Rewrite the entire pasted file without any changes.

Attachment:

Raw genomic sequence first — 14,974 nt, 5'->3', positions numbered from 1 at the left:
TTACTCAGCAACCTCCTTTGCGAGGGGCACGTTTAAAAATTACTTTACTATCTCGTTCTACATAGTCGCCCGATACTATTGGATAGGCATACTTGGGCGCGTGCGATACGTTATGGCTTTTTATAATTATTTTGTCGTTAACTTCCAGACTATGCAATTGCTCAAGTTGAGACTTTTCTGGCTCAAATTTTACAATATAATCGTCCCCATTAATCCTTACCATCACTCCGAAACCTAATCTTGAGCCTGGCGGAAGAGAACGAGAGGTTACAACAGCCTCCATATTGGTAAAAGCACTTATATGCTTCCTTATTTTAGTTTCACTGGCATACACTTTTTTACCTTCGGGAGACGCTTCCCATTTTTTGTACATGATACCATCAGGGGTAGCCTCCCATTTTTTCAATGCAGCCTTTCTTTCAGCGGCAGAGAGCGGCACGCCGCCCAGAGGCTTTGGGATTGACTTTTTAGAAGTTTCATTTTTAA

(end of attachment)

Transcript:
Raw genomic sequence first — 14,974 nt, 5'->3', positions numbered from 1 at the left:
TTACTCAGCAACCTCCTTTGCGAGGGGCACGTTTAAAAATTACTTTACTATCTCGTTCTACATAGTCGCCCGATACTATTGGATAGGCATACTTGGGCGCGTGCGATACGTTATGGCTTTTTATAATTATTTTGTCGTTAACTTCCAGACTATGCAATTGCTCAAGTTGAGACTTTTCTGGCTCAAATTTTACAATATAATCGTCCCCATTAATCCTTACCATCACTCCGAAACCTAATCTTGAGCCTGGCGGAAGAGAACGAGAGGTTACAACAGCCTCCATATTGGTAAAAGCACTTATATGCTTCCTTATTTTAGTTTCACTGGCATACACTTTTTTACCTTCGGGAGACGCTTCCCATTTTTTGTACATGATACCATCAGGGGTAGCCTCCCATTTTTTCAATGCAGCCTTTCTTTCAGCGGCAGAGAGCGGCACGCCGCCCAGAGGCTTTGGGATTGACTTTTTAGAAGTTTCATTTTTAA